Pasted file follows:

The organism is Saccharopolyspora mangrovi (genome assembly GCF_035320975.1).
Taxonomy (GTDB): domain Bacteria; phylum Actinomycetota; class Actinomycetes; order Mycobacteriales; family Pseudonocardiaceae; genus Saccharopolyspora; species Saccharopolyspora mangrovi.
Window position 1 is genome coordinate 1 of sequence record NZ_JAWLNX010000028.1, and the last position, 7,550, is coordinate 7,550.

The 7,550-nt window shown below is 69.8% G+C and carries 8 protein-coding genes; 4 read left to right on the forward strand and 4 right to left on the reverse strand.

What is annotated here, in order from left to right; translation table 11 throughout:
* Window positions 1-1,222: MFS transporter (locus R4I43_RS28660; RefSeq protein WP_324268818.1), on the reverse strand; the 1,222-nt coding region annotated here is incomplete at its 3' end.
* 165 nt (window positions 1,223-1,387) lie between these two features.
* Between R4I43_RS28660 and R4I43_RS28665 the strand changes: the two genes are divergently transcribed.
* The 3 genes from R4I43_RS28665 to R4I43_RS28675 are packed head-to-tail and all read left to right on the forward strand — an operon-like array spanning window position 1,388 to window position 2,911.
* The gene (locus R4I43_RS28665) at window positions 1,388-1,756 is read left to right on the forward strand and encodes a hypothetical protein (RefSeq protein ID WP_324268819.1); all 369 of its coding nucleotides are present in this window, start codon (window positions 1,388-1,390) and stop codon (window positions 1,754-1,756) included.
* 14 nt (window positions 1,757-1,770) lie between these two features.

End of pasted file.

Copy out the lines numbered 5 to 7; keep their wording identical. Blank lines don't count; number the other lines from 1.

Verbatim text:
What is annotated here, in order from left to right; translation table 11 throughout:
* Window positions 1-1,222: MFS transporter (locus R4I43_RS28660; RefSeq protein WP_324268818.1), on the reverse strand; the 1,222-nt coding region annotated here is incomplete at its 3' end.
* 165 nt (window positions 1,223-1,387) lie between these two features.